Safe and Sound: Improving Your Home’s Structure against Earthquakes

home exterior

Unlike in California where earthquakes are common, Salt Lake City, Utah doesn’t get a lot of tremors. But there are several faults that go across Utah. In 2019, Earthquake Track recorded 64 earthquakes of magnitudes 1.5 and greater.

Earthquakes are difficult to anticipate; it’s not a bad idea to keep your house earthquake-resistant. Earthquakes test the strength and reliability of a structure. Knowing how devastating an earthquake can be, it’s up to you to make sure your home is structurally safe in case a big one comes along.

How to Earthquake-Proof Your Home

Inspect Your House

While most injuries happen from flying or falling objects around your home, houses may fall apart during an earthquake. If your house is old, have a licensed engineer come in to inspect its structural integrity and to identify any weak spots. Remedy these issues as soon as you can to avoid safety risks.

Strengthen Your Foundation

Your house’s foundation will be affected by the soil and water conditions underneath it. Good soil is able to absorb rain so that erosion does not happen. Hire an engineer to determine if the foundation is stable. Depending on the findings, they may suggest repairs, such as mud jacking, which is common in Salt Lake City.

Brace Your Walls

Does your home have cripple walls? These are often placed in the small space between the foundation and the first story of the house. Typically made of wood frames, cripple walls act as shock absorbers during earthquakes. Strengthen these by attaching plywood bracing or diagonal bracing along the walls. This will help prevent the house from swaying and collapsing during earthquakes.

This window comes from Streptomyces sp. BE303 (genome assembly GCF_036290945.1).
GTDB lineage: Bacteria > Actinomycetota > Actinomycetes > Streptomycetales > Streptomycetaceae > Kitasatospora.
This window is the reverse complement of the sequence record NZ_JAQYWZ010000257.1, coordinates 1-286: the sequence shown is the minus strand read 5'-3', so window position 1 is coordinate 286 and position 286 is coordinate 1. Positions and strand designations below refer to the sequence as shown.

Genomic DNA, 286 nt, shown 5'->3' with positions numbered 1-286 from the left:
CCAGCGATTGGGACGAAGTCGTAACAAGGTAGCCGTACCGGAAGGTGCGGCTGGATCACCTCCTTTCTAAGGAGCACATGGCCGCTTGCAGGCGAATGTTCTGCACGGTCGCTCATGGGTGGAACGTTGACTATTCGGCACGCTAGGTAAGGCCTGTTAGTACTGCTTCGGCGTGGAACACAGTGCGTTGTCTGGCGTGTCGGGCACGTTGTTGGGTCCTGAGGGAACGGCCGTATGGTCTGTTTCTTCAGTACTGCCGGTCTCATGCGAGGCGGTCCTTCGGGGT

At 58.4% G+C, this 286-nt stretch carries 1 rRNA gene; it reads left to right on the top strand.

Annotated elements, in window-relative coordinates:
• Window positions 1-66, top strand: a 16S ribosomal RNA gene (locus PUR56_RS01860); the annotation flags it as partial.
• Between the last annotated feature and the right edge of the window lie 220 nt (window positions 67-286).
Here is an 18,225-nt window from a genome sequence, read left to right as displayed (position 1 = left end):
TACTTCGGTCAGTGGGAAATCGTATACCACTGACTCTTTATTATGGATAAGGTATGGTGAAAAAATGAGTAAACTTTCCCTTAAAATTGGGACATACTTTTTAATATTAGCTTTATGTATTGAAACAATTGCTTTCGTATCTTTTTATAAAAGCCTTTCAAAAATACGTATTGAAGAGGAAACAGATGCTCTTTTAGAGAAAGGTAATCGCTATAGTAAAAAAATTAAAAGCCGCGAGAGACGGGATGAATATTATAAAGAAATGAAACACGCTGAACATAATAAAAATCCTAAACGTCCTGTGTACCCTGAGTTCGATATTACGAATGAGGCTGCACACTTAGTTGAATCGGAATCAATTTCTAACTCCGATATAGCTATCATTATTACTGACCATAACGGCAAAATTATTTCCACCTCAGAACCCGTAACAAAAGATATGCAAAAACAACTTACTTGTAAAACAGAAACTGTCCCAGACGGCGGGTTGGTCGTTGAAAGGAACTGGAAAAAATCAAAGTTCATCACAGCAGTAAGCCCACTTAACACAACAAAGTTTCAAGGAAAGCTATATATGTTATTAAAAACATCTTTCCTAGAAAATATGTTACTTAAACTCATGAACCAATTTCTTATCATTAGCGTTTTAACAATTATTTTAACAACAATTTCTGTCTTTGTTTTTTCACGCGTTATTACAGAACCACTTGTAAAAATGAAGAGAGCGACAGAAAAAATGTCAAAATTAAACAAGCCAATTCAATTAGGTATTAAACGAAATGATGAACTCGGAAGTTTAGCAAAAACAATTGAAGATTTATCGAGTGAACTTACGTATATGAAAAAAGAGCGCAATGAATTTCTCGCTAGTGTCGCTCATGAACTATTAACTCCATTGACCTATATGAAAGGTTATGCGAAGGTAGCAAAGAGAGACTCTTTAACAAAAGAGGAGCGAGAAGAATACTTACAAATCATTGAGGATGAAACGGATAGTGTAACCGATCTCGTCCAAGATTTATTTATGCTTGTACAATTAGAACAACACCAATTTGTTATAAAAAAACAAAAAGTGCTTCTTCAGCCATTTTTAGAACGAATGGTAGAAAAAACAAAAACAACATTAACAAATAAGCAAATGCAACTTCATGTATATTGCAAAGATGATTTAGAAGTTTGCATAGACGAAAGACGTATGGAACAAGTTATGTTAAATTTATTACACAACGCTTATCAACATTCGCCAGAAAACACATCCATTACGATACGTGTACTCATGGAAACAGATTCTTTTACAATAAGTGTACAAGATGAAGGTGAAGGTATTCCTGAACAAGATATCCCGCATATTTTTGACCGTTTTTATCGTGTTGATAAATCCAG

Reinforce Your Masonry Walls

masonry walls

Unreinforced walls, made of bricks or hollow clay tiles, are very common around the United States. But these pose safety threats during earthquakes because they can easily collapse and crush the people inside the house. Consider having steel frames added to masonry walls to reinforce them. Hire a professional to do this to avoid costly mistakes.

Check Your Utilities

When earthquakes occur, gas leaks from ruptured pipes can cause fires. Consider having an earthquake-activated shut-off valve installed to your home’s gas line to prevent leakage. You can also have flexible pipe fittings installed to prevent any ruptures. Put a bracing kit for your water heater to strap it into place and prevent it from swaying.

Inspect Your Interiors

Depending on the earthquake’s strength, the objects may be sent flying. Identify any heavy furniture and relocate them. Strap down bookcases and cabinets onto the wall to prevent them from toppling down. Do the same to televisions, refrigerators, and other heavy appliances. Inspect your light fixtures and ensure they are all secured and put on correctly. If you have any big glass mirrors or heavy frames hanging above your bed, consider moving them to a safer area of the house.

It’s wise to be earthquake-ready. While it is difficult to determine when it’ll hit, it’s good to be prepared by strengthening your home and ensuring its safety.

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